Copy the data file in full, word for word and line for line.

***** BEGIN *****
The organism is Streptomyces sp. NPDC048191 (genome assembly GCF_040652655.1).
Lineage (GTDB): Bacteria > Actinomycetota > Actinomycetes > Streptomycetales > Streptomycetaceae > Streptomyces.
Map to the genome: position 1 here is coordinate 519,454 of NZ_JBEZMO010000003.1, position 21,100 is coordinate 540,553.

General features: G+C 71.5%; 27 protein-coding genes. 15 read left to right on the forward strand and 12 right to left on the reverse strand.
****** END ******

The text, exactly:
The organism is Streptomyces sp. NPDC048191 (genome assembly GCF_040652655.1).
Lineage (GTDB): Bacteria > Actinomycetota > Actinomycetes > Streptomycetales > Streptomycetaceae > Streptomyces.
Map to the genome: position 1 here is coordinate 519,454 of NZ_JBEZMO010000003.1, position 21,100 is coordinate 540,553.

General features: G+C 71.5%; 27 protein-coding genes. 15 read left to right on the forward strand and 12 right to left on the reverse strand.